Financial modeling is a technical skill that falls under the umbrella of fintech – financial technology. It is a subcategory of mathematical modeling that focuses specifically on financial data and is used for financial and business decision making.
In the context of financial modeling, a “model” is a mathematical representation of a real-world situation. Nearly any situation can be represented by a model – sales of a product, students enrolling in a course, bacteria growing in a petri dish, etc. Models help to explain situations, understand the relationship between variables, and make predictions about the future.
Financial models are designed to take in inputs in the form of business data and variables and produce outputs in the form of metrics or forecasts. For example, a budget model may take historical spending and revenue data as an input and produce spending limits for the next quarter as an output. Other input variables that could help improve the model might include which quarter is coming up (Q1, Q2, etc.), how many new hires will join the company, or the current national interest rate.
Financial models produce outputs by plugging the inputs into specified formulas. Oftentimes, complex models contain many different formulas that reference one another.
Most often, financial models are built in spreadsheet platforms like Microsoft Excel.
Analysts write formulas in the cells of the spreadsheet and, when data is entered into another section of the spreadsheet, the formulas take the data as an input and work to produce the desired outputs.
Financial modeling is used to perform financial analysis with robust data sets. Bankers, analysts, traders, business owners, economists and accountants all use this concept in their work.
Examples of situations that could be represented by a financial model include:
A useful application of financial modeling is predictive forecasting. In predictive modeling, analysts enter historical data and the model produces a forecast about the future. As an example, a business analyst might use historical data about the past year’s sales to predict the coming year’s churn rate. Predictive models produce outputs that will not be absolutely accurate but that can help businesses make decisions and have a reasonable expectation of what will happen.
In contrast, descriptive models simply produce information about the present or past. A business analyst might use a descriptive model to calculate how a company’s profits have changed over the past ten years or to calculate how much of a product is currently in stock.
1. Brush up on your Excel skills
Excel is a necessity when you’re building financial models. You’ll need to know more than the bare bones of copying, pasting, entering, and deleting data too. Make sure to learn the syntax for entering formulas, techniques for quickly manipulating data, and shortcuts.
Some helpful formulas to learn are =IPMT, =RATE, =SLOPE, =XIRR, =MIRR, and =AVERAGE.
2. Develop a firm understanding of finance and business analytics
Data skills will take you far in the world of analytics but it’s tough to perform analysis or build models for a business that you don’t understand. Before setting out to build financial models, learn the ins and outs of finance and understand the business models that you’ll be working with.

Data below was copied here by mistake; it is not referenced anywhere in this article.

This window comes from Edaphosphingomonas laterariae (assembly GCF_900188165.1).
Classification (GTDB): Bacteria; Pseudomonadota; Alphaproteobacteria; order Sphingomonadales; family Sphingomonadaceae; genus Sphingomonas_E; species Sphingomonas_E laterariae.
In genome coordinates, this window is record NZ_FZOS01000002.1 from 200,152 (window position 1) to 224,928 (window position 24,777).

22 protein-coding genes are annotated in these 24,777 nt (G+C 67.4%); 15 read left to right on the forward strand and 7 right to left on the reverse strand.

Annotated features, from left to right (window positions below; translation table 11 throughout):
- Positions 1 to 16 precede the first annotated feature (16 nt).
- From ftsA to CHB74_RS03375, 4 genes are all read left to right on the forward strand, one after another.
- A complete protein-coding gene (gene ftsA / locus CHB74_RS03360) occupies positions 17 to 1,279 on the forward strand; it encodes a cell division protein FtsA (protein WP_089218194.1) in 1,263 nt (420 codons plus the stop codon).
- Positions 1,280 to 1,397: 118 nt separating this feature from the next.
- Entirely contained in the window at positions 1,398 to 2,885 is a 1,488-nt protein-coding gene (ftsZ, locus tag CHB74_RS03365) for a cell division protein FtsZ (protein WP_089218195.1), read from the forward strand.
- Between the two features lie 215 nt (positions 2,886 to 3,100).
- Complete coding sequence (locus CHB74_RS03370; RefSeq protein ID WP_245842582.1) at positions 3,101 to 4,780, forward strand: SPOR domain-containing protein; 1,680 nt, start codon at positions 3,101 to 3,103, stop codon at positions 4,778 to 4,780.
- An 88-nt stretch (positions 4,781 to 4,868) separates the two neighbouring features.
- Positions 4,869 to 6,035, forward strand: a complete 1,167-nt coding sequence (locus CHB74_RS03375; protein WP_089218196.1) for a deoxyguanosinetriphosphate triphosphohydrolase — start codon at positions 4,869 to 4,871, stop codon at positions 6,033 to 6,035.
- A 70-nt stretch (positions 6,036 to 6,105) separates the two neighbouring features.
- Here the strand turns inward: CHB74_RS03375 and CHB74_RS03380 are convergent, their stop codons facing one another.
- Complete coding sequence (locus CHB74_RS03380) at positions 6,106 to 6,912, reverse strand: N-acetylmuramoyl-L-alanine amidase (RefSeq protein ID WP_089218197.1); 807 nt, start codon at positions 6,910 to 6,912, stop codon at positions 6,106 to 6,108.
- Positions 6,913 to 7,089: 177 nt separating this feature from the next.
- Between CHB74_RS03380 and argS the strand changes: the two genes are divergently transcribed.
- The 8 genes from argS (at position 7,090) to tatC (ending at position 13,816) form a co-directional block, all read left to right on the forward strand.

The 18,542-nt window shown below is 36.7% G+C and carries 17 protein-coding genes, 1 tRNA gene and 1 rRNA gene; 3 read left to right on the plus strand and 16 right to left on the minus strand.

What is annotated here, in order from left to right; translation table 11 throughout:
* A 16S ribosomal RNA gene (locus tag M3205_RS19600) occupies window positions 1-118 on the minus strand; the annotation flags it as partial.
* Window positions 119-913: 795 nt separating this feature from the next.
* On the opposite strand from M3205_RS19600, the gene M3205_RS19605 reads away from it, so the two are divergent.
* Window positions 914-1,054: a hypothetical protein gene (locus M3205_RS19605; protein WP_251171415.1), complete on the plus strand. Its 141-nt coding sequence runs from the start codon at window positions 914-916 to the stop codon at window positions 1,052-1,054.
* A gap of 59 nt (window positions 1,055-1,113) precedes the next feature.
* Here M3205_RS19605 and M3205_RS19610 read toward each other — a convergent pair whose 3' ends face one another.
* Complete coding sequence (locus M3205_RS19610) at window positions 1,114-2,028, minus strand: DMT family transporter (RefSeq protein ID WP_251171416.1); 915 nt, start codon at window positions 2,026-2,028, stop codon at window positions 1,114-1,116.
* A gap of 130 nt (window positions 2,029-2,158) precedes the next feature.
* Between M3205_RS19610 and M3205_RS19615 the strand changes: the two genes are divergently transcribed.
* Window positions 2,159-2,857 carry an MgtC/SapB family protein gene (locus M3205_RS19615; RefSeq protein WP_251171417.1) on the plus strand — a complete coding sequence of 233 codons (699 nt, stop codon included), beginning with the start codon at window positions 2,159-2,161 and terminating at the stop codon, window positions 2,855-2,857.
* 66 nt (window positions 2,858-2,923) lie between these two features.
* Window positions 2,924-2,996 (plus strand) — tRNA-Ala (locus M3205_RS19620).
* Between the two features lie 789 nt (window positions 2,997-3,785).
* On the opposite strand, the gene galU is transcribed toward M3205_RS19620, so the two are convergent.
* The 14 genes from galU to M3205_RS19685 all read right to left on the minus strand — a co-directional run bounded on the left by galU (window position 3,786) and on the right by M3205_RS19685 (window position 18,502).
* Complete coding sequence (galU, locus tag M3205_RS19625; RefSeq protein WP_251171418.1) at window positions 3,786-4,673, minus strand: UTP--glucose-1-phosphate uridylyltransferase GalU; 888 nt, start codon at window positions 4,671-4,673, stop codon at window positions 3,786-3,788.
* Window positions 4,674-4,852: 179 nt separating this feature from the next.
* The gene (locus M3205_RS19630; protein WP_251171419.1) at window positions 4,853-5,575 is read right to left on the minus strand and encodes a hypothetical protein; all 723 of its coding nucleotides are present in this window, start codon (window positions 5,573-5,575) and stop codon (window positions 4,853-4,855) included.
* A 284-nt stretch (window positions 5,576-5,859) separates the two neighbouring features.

Understand how the business makes a profit and what costs it faces. It’s also useful to understand factors that cause fluctuations and how the business has grown over time.
In terms of finance basics, read up on capital markets and investing, interest rates, loans and amortization, present value and future value, credit, accounting, and cash flows. Investopedia is a great one-stop shop for these kinds of skills.
3. Understand how metrics relate to one another
In order to properly write formulas for your financial models you need to know how all of the variables relate mathematically to one another. One of the first relationship’s to learn is that Profit = Total Revenue – Total Cost. Do you know which variables are used to calculate revenue for your business? How about cost? Which metrics are effected by interest rates and how?
4. Get comfortable working with data
To build a good financial model you will probably need a lot of data. You’ll need to know how to collect this data, clean it, manipulate it so that it is compatible with your model, and display it in a way that makes sense to you and others.
Data analytics bootcamps can provide an excellent foundation in data. We have a comprehensive guide to choosing a data analytics bootcamp that you can check out if you want to level-up your data skills.
5. Learn about standard financial models
Sometimes you don’t have to invent the wheel! There are a number of financial models that are used frequently in business and finance. Analysts often use these as a starting point and can expand upon them to meet any specific needs of their organization.
Common financial models to learn about include:
6. Try using pre-built templates
For the common model types we mentioned above, you can usually find a template to work off of so you don’t need to build the whole thing from scratch. The Corporate Finance Institute has a library of templates that you can browse. Try downloading one and playing around with it. Even if you don’t yet have real data to analyze you can see what happens when you add values as inputs.
7. Take a class or bootcamp in fintech
Financial models are an important unit in the course plans for most fintech bootcamps. In more advanced bootcamps you’ll even learn how coding languages like Python can be used to create polished user-friendly models and perform advanced analysis.